Protein details window

    When one cell in the Accession, Description or Coverage column is clicked, this window shows up and displays the sequence of the protein, the coverage of the peptides and other useful data.

    Figure 4.5: Protein details window

  • When one cell in any one of the remaining columns is clicked, the window that shows up is the Peptide list window showing a list of all the peptide identifications, to be described in the next section.

Tip
Tip

When clicking one cell in one column and one given row, the corresponding window shows up, if one was not already open. If one window is already open, no other window shows up, but the existing window has its data updated to match the new protein row being clicked on.

It is possible to have multiple windows opened at a time by clicking a new row while maintaining the Ctrl key pressed.

4.2 The Peptide List Window

The Peptide list window displays all the data in a table view similar to the one used to display the protein list described in the previous sections.

4.2.1 The Peptide List Table View

The Peptide list table view has a pretty large number of columns to display all the data about each peptide that identified a given protein. These columns are described in the following figures.

The peptide list window (first columns)

The Peptide list table view has many columns (first columns).

Figure 4.6: The peptide list window (first columns)
Peptide list window (last columns)

The Peptide list table view has many columns (last columns).

Figure 4.7: Peptide list window (last columns)

The table's contents are well described by the column headers that are self-explanatory. When hovering over a column header with the mouse cursor, a tool-tip explanatory text is displayed.

It must be noted that more columns might make the table view depending on the protein identification data that were loaded. Indeed, depending on the database searching engine that was used for the protein identification, the data to be displayed vary. The whole list of columns that might be displayed in the table view are pictured in Figure 4.8, “Columns that populate the peptide list table view”

Columns that populate the peptide list table view

Depending on the provenience of the protein identifications (the database search engine), the columns that are part of the table view differ. This full list is displayed when selecting the Columns menu.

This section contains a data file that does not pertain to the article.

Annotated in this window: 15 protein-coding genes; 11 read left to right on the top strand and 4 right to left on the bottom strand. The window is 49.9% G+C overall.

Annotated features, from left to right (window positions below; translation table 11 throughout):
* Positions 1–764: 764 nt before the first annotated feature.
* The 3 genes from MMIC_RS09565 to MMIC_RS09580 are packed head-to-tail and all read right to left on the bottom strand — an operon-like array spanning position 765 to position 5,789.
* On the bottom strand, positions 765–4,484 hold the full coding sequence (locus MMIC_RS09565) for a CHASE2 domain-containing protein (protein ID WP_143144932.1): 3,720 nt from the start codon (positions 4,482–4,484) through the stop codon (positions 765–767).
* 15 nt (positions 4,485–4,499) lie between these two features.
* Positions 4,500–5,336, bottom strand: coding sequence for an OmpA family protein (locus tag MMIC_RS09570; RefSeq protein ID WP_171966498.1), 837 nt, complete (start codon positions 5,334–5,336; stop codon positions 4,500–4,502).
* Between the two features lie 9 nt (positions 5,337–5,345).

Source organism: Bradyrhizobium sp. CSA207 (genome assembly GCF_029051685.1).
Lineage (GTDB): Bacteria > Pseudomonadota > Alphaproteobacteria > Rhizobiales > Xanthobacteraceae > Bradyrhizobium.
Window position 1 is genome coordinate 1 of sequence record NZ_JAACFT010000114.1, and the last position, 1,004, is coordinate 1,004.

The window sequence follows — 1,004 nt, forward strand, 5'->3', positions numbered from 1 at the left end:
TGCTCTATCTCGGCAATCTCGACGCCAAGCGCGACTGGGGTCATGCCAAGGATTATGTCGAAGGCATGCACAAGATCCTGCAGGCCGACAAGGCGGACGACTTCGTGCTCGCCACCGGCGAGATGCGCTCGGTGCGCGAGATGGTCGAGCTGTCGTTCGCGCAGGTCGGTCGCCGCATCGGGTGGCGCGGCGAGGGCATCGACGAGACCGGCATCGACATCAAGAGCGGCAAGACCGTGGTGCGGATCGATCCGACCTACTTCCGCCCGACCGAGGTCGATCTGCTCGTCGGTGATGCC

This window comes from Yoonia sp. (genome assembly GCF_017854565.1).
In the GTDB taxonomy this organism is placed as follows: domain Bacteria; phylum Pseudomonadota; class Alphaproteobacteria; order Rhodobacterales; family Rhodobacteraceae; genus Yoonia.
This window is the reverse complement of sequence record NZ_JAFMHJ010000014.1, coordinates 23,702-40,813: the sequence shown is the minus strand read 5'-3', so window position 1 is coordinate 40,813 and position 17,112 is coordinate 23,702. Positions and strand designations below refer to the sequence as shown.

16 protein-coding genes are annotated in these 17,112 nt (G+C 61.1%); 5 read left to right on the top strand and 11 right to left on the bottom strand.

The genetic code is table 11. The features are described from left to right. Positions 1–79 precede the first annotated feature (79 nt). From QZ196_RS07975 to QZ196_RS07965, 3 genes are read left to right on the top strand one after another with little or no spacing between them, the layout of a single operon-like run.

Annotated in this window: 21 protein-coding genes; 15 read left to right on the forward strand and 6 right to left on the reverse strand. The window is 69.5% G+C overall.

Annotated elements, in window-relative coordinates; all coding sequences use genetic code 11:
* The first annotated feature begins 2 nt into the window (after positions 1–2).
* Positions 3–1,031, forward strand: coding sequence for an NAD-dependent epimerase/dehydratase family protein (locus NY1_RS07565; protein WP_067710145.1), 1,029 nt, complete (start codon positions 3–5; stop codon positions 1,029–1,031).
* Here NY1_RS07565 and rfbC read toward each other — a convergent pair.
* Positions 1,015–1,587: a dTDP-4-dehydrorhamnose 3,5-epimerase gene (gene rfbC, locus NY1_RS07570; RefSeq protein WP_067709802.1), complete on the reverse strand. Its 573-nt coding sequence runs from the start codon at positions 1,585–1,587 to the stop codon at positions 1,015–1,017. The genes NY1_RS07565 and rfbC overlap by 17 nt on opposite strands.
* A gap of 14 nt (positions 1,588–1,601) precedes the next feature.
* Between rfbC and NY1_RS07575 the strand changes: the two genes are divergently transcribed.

Figure 4.8: Columns that populate the peptide list table view

4.2.2 Operations in the Peptide List Window

The Peptide list window houses a number of pretty interesting features that let the user scrutinize the peptide details.

Searching data in the table view.  One interesting feature of the Peptide list window is the ability to search through the table's contents using the Search item at the bottom of the window. A number of fields of the protein record, that is, columns in the table view might be searched.

Exporting the final protein identifications list to a spread sheet.  Once all the peptides in the identifications list have been properly checked, the user might export the data set to an OpenDocumentFormat (ODF) spread sheet file using the As ODS file menu item of the main window's Export menu.

4.2.3 Delving Inside the Peptide Identification Data

The Peptide list table view, as pictured in Figure 4.6, “The peptide list window (first columns)” is actually an active matrix in which the user can easily trigger the exposition of the data that yielded any peptide identification element of the table. This is simply done by clicking onto any cell of the table at the row matching the peptide for which scrutiny of the data is desired.

4.2.3.1 The Peptide Details Window

When clicking any one of the cells of the peptide list table view, one window shows up that details the various data elements for the peptide documented in the table row. The window is pictured in Figure 4.9, “Peptide details window”.

Peptide details window

This window displays the MS/MS spectrum that allowed identifying a peptide (that is, a PSM). A number of informational data bits are displayed, like the MS/MS scan number, the E-Value for the peptide, along with its Hyperscore, for example (see text below for a thorough description).

Figure 4.9: Peptide details window